Ministry Information Form - 03870.AB0

Faith Presbyterian Church, Silver Lake - Solo Pastor
Ministry Information Form - 03851.AC3

Hope Presbyterian Church, Spicer - Solo Pastor
Ministry Information Form - 09565.ADO

First Presbyterian Church, Winnebago - Interim Pastor
Ministry Information Form - 03811.AA1

Ministry opportunities are posted on the Church Leadership Connection website --
Tending to Ambiguous Losses in Uncertain Times
Nov. 12, 6:30-8:30pm | $20
Online Zoom Class Hosted by

Ambiguous losses are perhaps the most challenging kind of loss. When someone or something is physically absent yet psychologically present, or physically present yet psychologically absent, it’s hard to find clarity, it’s hard to make decisions, and it’s hard to grieve. The physical, emotional, economic, and relational uncertainty resulting from the current pandemic further complicates ambiguous losses. In this workshop, we’ll discuss the nature of ambiguous loss and ways to deepen our resilience in these uncertain times.
Led by Carla Dahl, Professor of Congregational and Community Care at Luther Seminary in St. Paul, Minnesota.

For more information and to register, click here.
Listening and Empathy at Election Time

For several years I facilitated a therapy group for adolescents. One of the rules we developed was “No Discussing Politics.” Over time, the members of the group got really skilled at recognizing when these “hot button” topics would arise and would quickly remind one another of the agreement they had made to avoid these topics. Over the past few years, I imagine that many of us have implemented similar rules within our families, churches and workplaces. There is a recognition that, especially in certain groups, there may be such divergent views and beliefs that avoiding these topics may be best. Best for what, though, I’ve been wondering more and more lately? Best so that each of us can return to the “friendlier” confines of our own Facebook and Twitter feeds or preferred news sources? What if we approached some of these conversations in the spirit of understanding what is important to those who believe differently than we do and why these things are so important? In this spirit, I was reminded of a piece I wrote about a year ago and wonder if it might be a helpful topic to revisit as we anticipate the upcoming election.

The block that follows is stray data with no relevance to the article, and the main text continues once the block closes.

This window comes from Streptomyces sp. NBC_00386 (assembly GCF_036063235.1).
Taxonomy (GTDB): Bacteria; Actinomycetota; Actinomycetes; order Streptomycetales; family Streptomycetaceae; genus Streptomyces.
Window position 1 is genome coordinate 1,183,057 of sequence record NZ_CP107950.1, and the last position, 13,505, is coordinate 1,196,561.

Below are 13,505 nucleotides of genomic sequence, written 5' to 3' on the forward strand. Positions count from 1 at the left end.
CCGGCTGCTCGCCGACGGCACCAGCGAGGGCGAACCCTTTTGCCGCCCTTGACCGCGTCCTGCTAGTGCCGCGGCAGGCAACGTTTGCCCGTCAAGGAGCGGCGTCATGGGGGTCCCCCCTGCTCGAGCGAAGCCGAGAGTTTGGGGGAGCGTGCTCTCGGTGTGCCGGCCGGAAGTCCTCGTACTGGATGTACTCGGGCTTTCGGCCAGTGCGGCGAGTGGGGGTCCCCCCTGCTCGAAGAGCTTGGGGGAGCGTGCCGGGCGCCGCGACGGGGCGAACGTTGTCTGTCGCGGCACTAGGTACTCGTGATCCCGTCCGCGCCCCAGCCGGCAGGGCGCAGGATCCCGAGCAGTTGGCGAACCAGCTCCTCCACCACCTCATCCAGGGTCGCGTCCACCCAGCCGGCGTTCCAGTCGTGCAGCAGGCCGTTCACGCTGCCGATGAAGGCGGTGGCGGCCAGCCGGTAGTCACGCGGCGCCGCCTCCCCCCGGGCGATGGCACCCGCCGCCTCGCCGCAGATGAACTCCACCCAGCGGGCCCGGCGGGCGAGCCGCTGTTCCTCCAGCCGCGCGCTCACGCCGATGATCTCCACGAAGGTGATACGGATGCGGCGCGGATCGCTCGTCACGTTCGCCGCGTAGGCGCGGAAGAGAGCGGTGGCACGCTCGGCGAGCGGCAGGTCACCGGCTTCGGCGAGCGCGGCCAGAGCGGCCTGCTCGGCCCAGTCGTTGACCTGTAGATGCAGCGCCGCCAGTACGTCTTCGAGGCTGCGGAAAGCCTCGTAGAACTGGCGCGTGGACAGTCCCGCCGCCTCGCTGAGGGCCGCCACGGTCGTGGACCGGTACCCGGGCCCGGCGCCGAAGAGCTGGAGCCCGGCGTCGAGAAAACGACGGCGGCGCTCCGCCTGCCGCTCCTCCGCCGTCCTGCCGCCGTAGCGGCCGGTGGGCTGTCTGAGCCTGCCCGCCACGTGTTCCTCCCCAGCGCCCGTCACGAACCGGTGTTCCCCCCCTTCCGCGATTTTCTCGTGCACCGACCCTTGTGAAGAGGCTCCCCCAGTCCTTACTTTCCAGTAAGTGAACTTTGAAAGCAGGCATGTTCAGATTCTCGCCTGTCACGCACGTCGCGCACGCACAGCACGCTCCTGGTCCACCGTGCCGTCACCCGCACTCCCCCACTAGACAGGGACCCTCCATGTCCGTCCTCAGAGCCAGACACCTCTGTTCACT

The Power of Listening

One of the first skills I learned during my training as a psychologist was how to listen. As a central part of this learning, we discussed the distinctions between hearing and listening. Hearing is the unconscious act of simply perceiving sound by the ear. For those of us who are not hearing impaired, hearing just happens. Listening, on the other hand, is a conscious act. We must choose to listen because listening requires concentration and focus. And it is through listening that learning can happen. To think about it another way: We hear with our ears, we listen with our heads and our hearts.

Active listening is a key factor in the development of healthy and trusting relationships. It is not about listening in order to craft a rebuttal or to share your perspective but rather to understand more deeply. Active listening is a skill that involves focusing on what you are hearing and then reflecting that back to the speaker to be sure that you are truly comprehending what they are trying to communicate. It can be as simple as commenting: “So what I hear you saying is … Did I get that right?” This can be a powerful way to challenge our assumptions and move towards greater empathy.

All elections are significant, and this one may feel especially significant for you. There is certainly an important space for political advocacy and conversations aimed at changing hearts, minds and, ultimately, votes. Those just may not be with your in-laws, fellow church council members or supervisor at work. A willingness to listen and a desire to understand might help make these divisive times feel less-so and might open up ways of allowing us to be in community with others who believe differently than we do. The issues facing our country are too big to adopt the “No Politics” rule. However, it seems we can also no longer exist in spaces where the only options are to avoid discussing these topics or to talk past one another.

Now, I’m not guaranteeing that this strategy works with everyone. Listening is a two-way street; I’m sure you can think of a person (or many people) in your orbit who would struggle to offer you the same courtesy of listening that you might be willing to extend to them. I challenge you, though, to consider having a conversation with someone who may have a different perspective than you and who would be open to doing this (challenging) work of listening for a few moments on a socially distanced walk or Zoom call.

The power of listening can serve to deepen your understanding of their position and—more importantly—your relationship.